There is a genetic component to anxiety disorders, but environmental factors also play a role. A study published in the journal Emotion found that infants of anxious mothers were more likely to focus on potential threats, suggesting that this may be one way anxiety begins to take hold. Learning to be anxious in specific situations, such as through exposure to traumatic events or through vicarious conditioning, may also contribute to the development of anxiety disorders.
When to Seek Help
If you experience symptoms of anxiety that significantly impact your day-to-day life, seeking help is important. Panic disorder can cause individuals to avoid situations that may trigger their symptoms, impacting their ability to work, shop, or attend social events. Treatment can help individuals manage their symptoms and improve their functioning.
Diagnosing Anxiety: What to Expect
If you’re experiencing symptoms of anxiety, it’s important to speak with a healthcare provider. Here’s what you can expect during the diagnostic process.
Physical Exam and Lab Tests
Your healthcare provider will begin by performing a physical exam and ordering lab tests to rule out any other underlying health conditions that may be causing your symptoms. These tests can include blood tests, urine tests, and imaging tests.
Referral to a Mental Health Professional
If lab tests don’t reveal any other conditions, your healthcare provider will likely refer you to a mental health professional, such as a psychiatrist or psychologist. These specialists have the training and expertise to identify the specific type of anxiety disorder that’s causing your symptoms.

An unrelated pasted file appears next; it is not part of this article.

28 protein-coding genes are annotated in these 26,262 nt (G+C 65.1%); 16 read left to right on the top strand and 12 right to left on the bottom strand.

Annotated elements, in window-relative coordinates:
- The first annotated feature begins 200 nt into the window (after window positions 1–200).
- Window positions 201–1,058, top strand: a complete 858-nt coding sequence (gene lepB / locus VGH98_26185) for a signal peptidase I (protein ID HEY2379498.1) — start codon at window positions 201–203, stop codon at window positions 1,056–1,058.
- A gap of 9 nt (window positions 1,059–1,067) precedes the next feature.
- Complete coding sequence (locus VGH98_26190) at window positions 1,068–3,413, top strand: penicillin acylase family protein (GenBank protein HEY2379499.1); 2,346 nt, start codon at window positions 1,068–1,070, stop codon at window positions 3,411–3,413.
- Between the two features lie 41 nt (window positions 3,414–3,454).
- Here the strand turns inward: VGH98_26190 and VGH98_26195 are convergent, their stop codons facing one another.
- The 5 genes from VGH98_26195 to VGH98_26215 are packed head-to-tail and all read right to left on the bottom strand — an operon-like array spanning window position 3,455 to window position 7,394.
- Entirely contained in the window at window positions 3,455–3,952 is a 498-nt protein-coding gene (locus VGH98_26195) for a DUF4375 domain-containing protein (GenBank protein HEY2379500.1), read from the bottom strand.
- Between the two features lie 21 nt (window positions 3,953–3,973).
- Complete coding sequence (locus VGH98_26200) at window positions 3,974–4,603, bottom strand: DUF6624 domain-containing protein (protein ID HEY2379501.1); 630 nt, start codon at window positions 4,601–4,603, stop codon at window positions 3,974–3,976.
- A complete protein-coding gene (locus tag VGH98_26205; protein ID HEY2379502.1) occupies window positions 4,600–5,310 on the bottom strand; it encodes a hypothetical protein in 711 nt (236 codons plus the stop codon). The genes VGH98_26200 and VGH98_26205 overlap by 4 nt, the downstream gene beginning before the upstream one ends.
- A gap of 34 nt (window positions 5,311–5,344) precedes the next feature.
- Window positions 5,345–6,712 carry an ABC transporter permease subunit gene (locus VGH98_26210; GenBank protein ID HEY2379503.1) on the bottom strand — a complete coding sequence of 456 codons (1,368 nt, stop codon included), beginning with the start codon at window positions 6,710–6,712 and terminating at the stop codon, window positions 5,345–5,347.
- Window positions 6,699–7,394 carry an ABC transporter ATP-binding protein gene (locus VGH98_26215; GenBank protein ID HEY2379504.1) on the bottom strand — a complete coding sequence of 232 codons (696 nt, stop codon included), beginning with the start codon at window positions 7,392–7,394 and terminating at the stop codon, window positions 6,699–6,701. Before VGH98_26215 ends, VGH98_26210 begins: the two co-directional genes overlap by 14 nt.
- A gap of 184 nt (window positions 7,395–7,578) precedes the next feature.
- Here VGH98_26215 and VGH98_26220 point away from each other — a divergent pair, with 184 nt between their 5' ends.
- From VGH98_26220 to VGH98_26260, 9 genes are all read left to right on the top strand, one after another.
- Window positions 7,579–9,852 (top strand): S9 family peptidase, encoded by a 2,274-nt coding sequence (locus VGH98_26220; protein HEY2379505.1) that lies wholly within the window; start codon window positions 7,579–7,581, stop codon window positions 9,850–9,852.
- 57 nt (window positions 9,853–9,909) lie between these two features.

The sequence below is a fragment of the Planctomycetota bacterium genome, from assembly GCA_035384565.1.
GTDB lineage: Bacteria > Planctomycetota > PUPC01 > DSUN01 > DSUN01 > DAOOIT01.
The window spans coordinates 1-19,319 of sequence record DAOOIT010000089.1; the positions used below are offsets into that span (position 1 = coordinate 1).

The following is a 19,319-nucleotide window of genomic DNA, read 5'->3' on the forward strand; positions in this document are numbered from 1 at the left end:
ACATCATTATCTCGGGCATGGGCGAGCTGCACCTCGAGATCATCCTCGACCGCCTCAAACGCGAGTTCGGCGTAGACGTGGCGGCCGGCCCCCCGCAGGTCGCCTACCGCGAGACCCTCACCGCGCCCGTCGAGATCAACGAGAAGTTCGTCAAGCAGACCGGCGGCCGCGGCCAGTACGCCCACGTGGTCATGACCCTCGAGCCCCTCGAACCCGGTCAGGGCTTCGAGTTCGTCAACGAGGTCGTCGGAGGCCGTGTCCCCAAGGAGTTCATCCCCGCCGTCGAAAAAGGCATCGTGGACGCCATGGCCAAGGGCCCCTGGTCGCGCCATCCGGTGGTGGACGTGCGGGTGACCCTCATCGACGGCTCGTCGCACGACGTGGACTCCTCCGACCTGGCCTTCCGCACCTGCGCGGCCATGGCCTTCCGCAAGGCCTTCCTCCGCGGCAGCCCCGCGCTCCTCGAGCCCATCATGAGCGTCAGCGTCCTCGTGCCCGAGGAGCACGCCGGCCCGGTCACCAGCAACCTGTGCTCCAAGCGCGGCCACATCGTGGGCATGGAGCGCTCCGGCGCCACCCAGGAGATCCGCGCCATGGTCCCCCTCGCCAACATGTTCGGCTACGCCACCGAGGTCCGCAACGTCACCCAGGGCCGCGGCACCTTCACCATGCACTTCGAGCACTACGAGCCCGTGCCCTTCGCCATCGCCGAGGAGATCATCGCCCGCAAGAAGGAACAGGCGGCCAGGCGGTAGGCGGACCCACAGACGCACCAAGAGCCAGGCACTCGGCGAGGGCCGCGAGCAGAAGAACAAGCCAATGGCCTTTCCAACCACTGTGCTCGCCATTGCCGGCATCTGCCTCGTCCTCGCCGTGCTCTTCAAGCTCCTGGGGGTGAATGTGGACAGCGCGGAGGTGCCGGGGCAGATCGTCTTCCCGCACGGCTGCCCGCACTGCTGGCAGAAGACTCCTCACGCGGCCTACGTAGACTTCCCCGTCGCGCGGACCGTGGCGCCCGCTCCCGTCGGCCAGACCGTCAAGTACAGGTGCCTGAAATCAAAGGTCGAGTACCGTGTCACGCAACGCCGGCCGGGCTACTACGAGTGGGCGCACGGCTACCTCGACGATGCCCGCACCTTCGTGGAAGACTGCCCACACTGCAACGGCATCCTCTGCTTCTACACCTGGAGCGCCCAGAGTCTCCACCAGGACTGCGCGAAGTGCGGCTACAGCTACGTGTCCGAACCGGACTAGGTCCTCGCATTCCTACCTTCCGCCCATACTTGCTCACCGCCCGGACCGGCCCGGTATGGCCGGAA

During your evaluation, the mental health professional will ask you about your symptoms and medical history. They’ll also look for any other mental health conditions that you may be experiencing, such as depression.
Using the Diagnostic and Statistical Manual of Mental Disorders (DSM-5), the mental health professional will assess your symptoms and determine whether they meet the criteria for an anxiety disorder. The DSM-5 is a guidebook used by mental health professionals to diagnose mental health disorders.
Once a diagnosis has been made, the mental health professional will work with you to create a treatment plan that’s tailored to your specific needs. Treatment for anxiety can include therapy, medication, or a combination of both. Your mental health professional will work with you to determine the best course of treatment for your individual needs.
Understanding Anxiety Disorders: A Breakdown
Anxiety disorders are a group of mental health conditions characterized by excessive fear, worry, and apprehension. They can cause a range of physical and emotional symptoms, including sweating, shaking, racing thoughts, and difficulty concentrating. Below, we’ll explore the different types of anxiety disorders and their symptoms.
What Is Agoraphobia?
Agoraphobia is a type of anxiety disorder that is often comorbid with panic disorder. People with agoraphobia experience an intense fear of not being able to escape whatever place they’re in, which can lead to an avoidance of leaving the house. They may feel uncomfortable or unsafe in public, crowded places, and can fear situations where their anxiety might flare up.
What Are Some Other Phobia-Related Disorders?